N.C. Division of Pollution Prevention and Environmental Assistance

Environmentally Preferable Purchasing

What is Environmentally Preferable Procurement?

Environmentally preferable procurement (EPP) involves purchasing products or services that have a lesser or reduced effect on human health and the environment when compared with competing products or services that serve the same purpose.

Attributes can include a long list of factors that evaluate the purchaser's need, the cost and functionality of the product, and its environmental effect. Attributes to consider are:

  • Recycled content
  • Durability
  • Maintenance
  • Recyclability
  • Disposal
  • Energy efficiency
  • Water efficiency
  • Raw materials acquisition
  • Production
  • Manufacturing
  • Packaging
  • Distribution and transportation methods
  • Operation


EPP is often used to refer to a variety of sustainability issues, including environmentally preferable procurement, purchasing, products, practices and programs. It can also be referred to as green purchasing, which the federal government defines as the acquisition of recycled content products, environmentally preferable products and services, bio-based products, energy and water efficient products, alternate fuel vehicles, and products using renewable energy.  Much of this terminology is interchangeable, but the intent remains unchanged. EPP, or green purchasing, is an effort to be more environmentally sustainable, to improve the health of people and the environment by being more conscious of purchasing decisions and business practices.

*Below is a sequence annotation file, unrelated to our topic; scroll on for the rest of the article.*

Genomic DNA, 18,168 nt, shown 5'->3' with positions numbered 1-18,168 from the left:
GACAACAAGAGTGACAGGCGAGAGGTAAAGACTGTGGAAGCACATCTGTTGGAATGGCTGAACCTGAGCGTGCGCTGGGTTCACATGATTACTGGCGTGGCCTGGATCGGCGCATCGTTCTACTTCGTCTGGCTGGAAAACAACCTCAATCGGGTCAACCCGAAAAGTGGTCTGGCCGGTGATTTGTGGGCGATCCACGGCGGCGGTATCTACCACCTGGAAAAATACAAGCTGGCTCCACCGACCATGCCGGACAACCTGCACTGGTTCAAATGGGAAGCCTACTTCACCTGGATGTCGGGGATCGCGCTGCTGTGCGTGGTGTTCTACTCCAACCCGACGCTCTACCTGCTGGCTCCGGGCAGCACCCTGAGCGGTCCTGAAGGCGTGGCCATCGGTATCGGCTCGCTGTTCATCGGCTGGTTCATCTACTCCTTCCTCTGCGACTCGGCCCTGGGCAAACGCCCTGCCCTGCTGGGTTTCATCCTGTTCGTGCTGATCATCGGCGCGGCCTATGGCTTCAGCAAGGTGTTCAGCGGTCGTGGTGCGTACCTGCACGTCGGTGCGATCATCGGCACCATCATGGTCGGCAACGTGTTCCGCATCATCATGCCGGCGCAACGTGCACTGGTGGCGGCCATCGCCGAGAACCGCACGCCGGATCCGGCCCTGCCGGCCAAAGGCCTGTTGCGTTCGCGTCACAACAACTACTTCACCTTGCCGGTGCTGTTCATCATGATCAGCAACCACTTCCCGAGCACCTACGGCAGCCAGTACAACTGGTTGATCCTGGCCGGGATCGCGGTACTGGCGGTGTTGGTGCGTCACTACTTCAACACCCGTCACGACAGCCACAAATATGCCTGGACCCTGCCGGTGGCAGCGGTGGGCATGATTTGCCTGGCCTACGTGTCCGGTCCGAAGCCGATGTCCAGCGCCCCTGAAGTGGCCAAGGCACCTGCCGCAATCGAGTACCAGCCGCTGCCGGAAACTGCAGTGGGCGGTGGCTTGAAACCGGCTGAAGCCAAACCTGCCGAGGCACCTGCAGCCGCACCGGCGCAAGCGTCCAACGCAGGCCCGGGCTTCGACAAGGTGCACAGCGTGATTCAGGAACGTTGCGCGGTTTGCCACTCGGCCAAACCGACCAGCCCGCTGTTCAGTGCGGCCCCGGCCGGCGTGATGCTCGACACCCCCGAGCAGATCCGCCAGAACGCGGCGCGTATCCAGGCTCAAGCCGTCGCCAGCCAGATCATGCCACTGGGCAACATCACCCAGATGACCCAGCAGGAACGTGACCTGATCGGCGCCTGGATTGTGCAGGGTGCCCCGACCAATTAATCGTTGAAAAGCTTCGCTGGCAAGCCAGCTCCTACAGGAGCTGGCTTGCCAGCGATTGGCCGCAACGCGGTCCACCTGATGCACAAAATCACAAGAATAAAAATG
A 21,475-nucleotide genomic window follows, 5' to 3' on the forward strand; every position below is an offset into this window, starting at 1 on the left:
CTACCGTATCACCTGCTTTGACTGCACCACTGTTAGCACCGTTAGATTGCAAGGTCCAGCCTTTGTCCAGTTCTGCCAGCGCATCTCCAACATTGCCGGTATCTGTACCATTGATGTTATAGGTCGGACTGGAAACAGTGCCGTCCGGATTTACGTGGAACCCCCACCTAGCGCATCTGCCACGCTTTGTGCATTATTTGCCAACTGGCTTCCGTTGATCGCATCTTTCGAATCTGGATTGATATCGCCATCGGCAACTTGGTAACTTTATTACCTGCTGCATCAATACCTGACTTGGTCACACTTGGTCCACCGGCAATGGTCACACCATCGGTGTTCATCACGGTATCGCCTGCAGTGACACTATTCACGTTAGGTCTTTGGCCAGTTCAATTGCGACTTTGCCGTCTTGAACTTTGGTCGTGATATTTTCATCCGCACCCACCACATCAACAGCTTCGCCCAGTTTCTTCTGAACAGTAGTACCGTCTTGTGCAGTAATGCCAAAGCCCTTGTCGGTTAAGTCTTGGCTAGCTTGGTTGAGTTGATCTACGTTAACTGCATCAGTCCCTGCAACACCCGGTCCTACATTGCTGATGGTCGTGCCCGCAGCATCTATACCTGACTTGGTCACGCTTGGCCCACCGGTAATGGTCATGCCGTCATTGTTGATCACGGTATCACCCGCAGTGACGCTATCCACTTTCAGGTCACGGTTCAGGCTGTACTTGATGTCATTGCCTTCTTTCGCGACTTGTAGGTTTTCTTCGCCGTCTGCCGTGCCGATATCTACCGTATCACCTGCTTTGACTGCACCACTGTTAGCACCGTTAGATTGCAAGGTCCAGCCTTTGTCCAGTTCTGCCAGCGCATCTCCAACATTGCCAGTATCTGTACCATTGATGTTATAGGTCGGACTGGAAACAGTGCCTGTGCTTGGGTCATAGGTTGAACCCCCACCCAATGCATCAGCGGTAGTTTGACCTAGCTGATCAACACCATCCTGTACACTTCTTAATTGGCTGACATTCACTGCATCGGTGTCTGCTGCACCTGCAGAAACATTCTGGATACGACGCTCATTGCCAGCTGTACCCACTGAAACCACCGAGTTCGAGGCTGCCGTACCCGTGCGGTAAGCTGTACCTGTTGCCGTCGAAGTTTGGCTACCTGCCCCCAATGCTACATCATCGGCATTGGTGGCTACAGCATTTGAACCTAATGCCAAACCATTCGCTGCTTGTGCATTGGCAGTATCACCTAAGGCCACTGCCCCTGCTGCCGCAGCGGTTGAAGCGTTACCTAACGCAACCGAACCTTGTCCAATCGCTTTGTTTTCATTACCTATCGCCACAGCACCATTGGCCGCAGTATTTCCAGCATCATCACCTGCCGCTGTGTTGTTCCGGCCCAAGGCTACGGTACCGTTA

EPP is important for many compelling reasons. Our impact on the environment and public health is becoming more and more apparent. Daily operations draw from natural resources, and we have operated a long time without realizing the actual effects it has on our world. From the extraction of raw materials and the manufacture of products, to their use and disposal, products that we use everyday can be harmful. By using EPP, we look to reduce those impacts, some of which can be severe. Purchasing recycled content products reduces the need to extract raw materials, such as oil and trees, and saves energy and water usage. Purchasing less toxic products minimizes the hazardous impacts of manufacturing and disposal of those products, and improves the safety of product users and building occupants. Energy efficient products reduce energy consumption, which saves money and lowers emissions. These decisions have local effects, from the health of the environment to the health of recycling programs. But they also help to improve the world environment for decades to come.

North Carolina is only beginning to green its purchases and practices, by following leaders in the federal government, learning from the EPA's Comprehensive Procurement Guidelines and Environmentally Preferable Purchasing Program.  North Carolina is also following the lead of other states, including Massachusetts and California, who are setting examples in EPP. North Carolina also looks to local government programs, such as Virginia's King County, and efforts many universities are making here in North Carolina and across the country.  North Carolina is looking to provide assistance to its internal agencies, as well as to local governments interested in greening their programs.

Now that you know more about green purchasing, please browse this Web site for more specific information on where to shop for these products, best management practices and case studies in environmentally preferable practices, and other resources related to EPP.  For definitions of other commonly used words in the sustainability community, check out the glossary. Please contact Rachel Eckert at (919) 715-6505 for more information, for assistance in your efforts, or to share your green purchasing efforts.  If you are looking for information in other areas pertaining to pollution prevention, visit the N.C. Division of Pollution Prevention and Environmental Assistance Web site.

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